# Determine the order of the reaction, and the value of the rate constant. Predict the concentration of AB at 25s

I've never posted a question about chemistry before so I'm not really sure how this community works but here is the question.

I do have the answer to this question but I have no idea on going about solving it.

I do know:

• that second order is equal to all of the exponents added up
• Rate is equal to $k[A]^{p1} [B]^{p2}$
• Rate is also equal to $([A_2]-[A_1])/([t_2]-[t_1])$

And I believe $M$ stands for molarity.

I have little to no idea how I am to solve this other than those 4 things.

Here are the answers the book gives me:

1. Second Order
2. $k = 2.25\times 10^{-2}$
3. $[AB]$ at $25s = 0.619 M$
• The rate of the reaction depends on the concentration of reactants, not products. – orthocresol Oct 9 '15 at 20:57
• but all they have given me are the products to work with. – Ryan Henry Oct 9 '15 at 21:01
• By the way, this previous question is the same as yours, just the numbers are changed. The answer should be applicable. And I don't quite get what you're talking about. AB is the reactant and the concentration of AB at various times is given to you in that table. – orthocresol Oct 9 '15 at 21:04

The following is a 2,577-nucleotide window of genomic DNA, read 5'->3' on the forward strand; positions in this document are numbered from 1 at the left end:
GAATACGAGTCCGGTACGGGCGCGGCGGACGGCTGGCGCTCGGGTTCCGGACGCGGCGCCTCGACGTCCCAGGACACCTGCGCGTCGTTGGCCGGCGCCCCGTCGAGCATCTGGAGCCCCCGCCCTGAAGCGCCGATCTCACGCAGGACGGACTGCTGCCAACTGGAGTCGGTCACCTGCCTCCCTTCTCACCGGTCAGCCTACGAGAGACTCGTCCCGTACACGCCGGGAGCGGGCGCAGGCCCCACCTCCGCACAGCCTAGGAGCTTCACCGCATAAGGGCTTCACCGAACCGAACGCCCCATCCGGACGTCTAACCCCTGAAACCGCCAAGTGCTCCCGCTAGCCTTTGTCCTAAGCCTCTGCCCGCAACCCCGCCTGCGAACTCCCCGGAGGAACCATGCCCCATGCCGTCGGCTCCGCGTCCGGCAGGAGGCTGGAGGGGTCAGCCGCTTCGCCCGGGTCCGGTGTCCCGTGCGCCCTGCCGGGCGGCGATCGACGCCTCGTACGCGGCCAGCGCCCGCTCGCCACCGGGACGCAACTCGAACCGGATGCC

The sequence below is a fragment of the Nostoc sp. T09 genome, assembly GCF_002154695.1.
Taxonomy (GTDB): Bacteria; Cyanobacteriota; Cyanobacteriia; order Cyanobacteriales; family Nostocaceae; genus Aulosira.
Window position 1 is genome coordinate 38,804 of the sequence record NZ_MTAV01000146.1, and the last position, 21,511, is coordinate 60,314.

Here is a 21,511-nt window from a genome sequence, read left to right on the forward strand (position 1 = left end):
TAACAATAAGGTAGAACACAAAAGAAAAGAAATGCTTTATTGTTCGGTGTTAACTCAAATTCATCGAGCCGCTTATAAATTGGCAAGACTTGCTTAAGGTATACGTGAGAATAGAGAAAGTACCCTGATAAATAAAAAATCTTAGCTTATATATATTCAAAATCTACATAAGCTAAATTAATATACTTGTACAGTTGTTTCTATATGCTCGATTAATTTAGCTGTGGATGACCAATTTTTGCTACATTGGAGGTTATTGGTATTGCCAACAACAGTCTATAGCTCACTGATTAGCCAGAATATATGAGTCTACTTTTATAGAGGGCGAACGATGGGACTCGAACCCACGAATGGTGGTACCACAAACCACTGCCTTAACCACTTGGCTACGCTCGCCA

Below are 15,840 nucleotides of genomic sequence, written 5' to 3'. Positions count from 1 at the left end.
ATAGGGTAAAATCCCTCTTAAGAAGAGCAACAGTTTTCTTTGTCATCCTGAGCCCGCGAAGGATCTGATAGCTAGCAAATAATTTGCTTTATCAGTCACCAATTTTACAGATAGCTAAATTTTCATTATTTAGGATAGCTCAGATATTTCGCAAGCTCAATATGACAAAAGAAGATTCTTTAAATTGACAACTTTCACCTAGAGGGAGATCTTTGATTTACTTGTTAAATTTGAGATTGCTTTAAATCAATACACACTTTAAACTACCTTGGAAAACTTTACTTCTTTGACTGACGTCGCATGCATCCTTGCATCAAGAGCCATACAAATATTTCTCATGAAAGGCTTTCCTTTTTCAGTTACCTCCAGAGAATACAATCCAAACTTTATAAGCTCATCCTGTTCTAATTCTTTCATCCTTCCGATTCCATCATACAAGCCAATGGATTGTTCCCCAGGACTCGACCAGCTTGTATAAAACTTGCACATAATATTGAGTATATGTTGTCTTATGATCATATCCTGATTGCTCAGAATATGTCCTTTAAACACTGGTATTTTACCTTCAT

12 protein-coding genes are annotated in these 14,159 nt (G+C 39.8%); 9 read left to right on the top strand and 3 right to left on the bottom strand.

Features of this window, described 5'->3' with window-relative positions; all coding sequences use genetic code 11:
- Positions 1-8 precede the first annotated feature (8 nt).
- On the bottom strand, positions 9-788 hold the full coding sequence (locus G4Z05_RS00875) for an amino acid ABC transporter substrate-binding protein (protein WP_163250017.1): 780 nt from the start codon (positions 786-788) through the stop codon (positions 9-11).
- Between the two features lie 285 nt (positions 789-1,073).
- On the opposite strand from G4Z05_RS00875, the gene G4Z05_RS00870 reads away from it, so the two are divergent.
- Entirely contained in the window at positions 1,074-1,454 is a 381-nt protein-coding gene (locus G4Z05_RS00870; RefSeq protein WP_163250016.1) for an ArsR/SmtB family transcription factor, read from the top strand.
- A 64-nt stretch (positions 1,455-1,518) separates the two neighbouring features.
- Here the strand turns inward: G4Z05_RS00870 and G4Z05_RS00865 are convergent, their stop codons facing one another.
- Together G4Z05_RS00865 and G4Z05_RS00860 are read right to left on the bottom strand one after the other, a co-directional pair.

If n is the order of this reaction, then the rate equation is given by $$-\frac{d[AB]}{dt}=k[AB]^n$$ If we take the log of both sides of this equation, we obtain: $$\log\left(-\frac{d[AB]}{dt}\right)=n\log([AB])+\log k$$ This equation is of the mathematical form $y=mx+b$ (i.e., a straight line), where $y=\log\left(-\frac{d[AB]}{dt}\right)$, $x=\log([AB])$, m = n, and $b=\log k$. So, if we could plot a graph of $y=\log\left(-\frac{d[AB]}{dt}\right)$ vs $x=\log([AB])$, we should get a straight line with a slope of m and and intercept of logk. So we could determine both the reaction order and the rate constant all in one shot from this single graph.

But how would we reduce the given data to plot such a graph? Well, we could use finite difference approximations for the average reaction rate and the average concentration over each time interval. If $[AB]_t$ represents the molar concentration of reactant AB at time t, we would approximate the average reaction rate over each time interval between two successive values of time $t_1$ and $t_2$ in the table as: $$\left(-\frac{d[AB]}{dt}\right)_{ave}=\frac{[AB]_{t_1}-[AB]_{t_2}}{t_2-t_1}$$ The average concentration over this same time interval would be: $$[AB]_{ave}=\frac{[AB]_{t_1}+[AB]_{t_2}}{2}$$ So we would plot the log of the average reaction rate as a function of the log of the average reactant concentration for all the time intervals in the table. The result should be a straight line with a slope equal to the reaction order and an intercept equal to the log of the reaction rate constant.